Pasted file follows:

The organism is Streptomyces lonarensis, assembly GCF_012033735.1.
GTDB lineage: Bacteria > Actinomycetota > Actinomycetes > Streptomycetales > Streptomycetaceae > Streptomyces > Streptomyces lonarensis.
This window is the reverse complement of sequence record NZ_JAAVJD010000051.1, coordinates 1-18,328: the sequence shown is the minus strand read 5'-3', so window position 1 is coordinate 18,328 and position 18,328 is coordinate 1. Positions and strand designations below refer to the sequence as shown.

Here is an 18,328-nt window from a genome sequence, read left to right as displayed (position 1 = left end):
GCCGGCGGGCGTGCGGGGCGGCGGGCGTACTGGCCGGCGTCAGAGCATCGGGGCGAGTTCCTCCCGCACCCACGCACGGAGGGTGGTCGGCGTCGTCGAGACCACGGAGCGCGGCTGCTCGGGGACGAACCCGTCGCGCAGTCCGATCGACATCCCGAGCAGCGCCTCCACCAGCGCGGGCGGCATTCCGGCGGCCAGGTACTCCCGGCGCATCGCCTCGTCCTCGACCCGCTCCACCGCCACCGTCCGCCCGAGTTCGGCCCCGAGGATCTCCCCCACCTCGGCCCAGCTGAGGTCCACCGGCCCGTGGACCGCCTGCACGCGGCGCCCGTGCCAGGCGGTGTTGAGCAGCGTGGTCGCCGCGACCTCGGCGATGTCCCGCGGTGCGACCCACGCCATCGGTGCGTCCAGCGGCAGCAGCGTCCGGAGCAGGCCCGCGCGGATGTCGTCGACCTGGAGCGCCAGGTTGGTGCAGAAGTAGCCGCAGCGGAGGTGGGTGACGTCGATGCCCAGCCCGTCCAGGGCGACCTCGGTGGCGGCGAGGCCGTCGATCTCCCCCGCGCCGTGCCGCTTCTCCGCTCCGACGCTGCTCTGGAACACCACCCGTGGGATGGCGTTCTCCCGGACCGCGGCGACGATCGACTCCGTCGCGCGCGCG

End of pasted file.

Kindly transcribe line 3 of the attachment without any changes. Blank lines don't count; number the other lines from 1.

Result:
This window is the reverse complement of sequence record NZ_JAAVJD010000051.1, coordinates 1-18,328: the sequence shown is the minus strand read 5'-3', so window position 1 is coordinate 18,328 and position 18,328 is coordinate 1. Positions and strand designations below refer to the sequence as shown.